Macbeth: Symbolism

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Macbeth: Symbolism

In William Shakespear’s Macbeth, symbolism is abundantly used in
exemplifying the overall theme of murder. There are several prominent forms of
this throughout the play. The contrast of light and dark representing good and
evil plays a major role in the advancement of events in the play. Blood
symbolizes murder and guilt. The archetypal pattern of purification by water is
used several times in the play, particularly in the murder scenes. Symbolism is
widely displayed in order to achieve the general topic of evil.

Light and dark represent good and evil in the play. During the time in
which Macbeth was written, the king was associated with the sun. The sunset
symbolized his death or overthrow. The quotes “When shall we three meet again .

. . ” and “That will be ere the set of sun.” (I. i. 1,4) foreshadow the king’s
death. The imagery of light and dark continues throughout the play. “Stars,
hide your fires; Let not light see my black and deep desires.” (I. iv. 50-51)
demonstrates Macbeth’s step toward evil. Most of the corrupt or unusual events
in Macbeth occur under a cloak of darkness. The murders, Lady Macbeth’s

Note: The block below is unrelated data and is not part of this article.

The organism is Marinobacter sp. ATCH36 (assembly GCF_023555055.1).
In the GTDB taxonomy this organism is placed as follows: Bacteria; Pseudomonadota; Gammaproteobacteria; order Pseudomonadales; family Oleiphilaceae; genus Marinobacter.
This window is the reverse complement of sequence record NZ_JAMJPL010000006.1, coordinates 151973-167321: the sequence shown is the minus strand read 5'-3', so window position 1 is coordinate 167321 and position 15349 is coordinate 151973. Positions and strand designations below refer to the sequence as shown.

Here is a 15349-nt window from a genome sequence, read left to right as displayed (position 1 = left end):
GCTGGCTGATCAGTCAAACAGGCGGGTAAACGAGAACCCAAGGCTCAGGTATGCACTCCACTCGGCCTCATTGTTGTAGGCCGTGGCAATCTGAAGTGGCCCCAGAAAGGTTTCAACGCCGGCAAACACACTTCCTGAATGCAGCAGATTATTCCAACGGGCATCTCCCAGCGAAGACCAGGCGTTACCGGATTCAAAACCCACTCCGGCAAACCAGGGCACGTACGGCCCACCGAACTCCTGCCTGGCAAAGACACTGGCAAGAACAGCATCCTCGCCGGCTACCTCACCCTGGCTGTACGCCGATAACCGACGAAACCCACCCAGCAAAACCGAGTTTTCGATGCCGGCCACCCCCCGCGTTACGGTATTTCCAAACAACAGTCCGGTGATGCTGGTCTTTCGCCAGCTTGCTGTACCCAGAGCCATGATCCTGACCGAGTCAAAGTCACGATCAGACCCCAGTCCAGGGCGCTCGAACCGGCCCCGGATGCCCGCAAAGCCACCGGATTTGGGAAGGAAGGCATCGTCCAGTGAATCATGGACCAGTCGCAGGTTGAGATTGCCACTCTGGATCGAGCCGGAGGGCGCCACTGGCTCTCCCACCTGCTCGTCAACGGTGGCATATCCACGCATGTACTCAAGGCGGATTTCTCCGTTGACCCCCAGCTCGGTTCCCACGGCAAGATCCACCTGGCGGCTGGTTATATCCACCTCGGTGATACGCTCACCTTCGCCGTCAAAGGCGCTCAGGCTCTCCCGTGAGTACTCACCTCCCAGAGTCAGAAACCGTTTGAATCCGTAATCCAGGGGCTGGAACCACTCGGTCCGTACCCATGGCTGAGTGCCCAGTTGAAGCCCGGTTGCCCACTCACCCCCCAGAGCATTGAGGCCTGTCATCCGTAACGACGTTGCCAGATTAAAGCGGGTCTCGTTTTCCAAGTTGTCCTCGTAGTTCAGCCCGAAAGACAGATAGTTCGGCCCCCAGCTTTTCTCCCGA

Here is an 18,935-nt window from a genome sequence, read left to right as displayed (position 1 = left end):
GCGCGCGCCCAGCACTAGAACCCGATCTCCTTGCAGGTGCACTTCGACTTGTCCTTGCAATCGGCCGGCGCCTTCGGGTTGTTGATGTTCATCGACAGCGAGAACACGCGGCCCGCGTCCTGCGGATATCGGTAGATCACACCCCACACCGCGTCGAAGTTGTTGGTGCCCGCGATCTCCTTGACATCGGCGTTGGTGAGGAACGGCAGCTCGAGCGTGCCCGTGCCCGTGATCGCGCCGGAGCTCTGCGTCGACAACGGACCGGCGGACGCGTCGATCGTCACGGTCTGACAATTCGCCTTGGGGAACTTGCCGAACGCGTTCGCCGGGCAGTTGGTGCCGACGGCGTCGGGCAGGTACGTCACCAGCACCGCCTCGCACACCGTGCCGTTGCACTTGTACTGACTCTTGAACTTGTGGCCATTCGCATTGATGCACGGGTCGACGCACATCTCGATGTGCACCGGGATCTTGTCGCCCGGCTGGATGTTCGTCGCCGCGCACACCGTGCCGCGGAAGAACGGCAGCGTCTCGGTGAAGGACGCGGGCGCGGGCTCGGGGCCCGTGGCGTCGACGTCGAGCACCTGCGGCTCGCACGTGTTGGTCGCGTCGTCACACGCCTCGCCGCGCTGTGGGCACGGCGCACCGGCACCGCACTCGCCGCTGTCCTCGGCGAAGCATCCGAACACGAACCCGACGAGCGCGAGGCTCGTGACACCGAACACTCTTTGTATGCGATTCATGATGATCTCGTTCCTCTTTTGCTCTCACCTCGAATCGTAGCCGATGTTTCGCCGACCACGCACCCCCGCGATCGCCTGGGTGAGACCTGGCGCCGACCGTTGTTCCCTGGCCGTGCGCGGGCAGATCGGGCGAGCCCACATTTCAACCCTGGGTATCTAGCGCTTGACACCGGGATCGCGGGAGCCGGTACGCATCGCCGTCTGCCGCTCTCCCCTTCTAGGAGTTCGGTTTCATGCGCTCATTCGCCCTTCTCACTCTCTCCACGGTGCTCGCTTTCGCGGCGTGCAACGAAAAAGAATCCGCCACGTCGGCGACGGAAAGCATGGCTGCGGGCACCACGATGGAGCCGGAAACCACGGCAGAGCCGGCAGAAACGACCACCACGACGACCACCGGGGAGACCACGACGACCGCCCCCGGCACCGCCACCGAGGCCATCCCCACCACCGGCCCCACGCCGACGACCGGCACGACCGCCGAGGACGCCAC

sleepwalking, and the appearance of the witches all take place at night. Lady
Macbeth’s sleepwalking scene is the epitome of the light/darkness symbol. She
once craved the darkness but now carries a candle to dispel it. The line, “She
has light by her continually; ’tis her command.” (V. i. 19), symbolizes Lady
Macbeth’s fear of darkness or evil.

The image of blood plays an important role in the event of Duncan’s
murder. It represents Macbeth’s guilt and shame about the horrific crime.

After killing the king, Macbeth comments on his blood stained hands by saying,
“As they had seen me with these hangman’s hands.” (II. ii. 28) Macbeth refuses
to return to the crime scene to smear blood on the guards, fearing the blood
will somehow implicate him further. Macbeth feels uncomfortable with blood on
his hands. He immediately tries to remove it after killing the guards.

The archetypal pattern of purification by water is prominent in the play.

It symbolizes the removal of guilt. Following the murder of Duncan, Lady
Macbeth reassures her husband by telling him, “A little water clears us of the
deed”; (I. ii. 67) Later in the play, Lady Macbeth repeatedly rubs her hands
together, representing washing her hands. She hopes to clear her conscience by
removing the “spot” from her hand, as she says, “Out, damned spot! out, I say!
. . . ” (V. i. 31) Water symbolizes the purification of a guilty conscience.

Symbolism plays an important role in Shakespear’s Macbeth. It is used
in numerous forms to relate the overall theme of murder to the actions of
Macbeth. Light and darkness represent good and evil respectively. Blood
represents Macbeth’s and his wife’s guilt about Duncan’s murder. Water
symbolizes purification of the conscience.These symbols effectively portray
the ominous theme of murder in Macbeth.
Category: English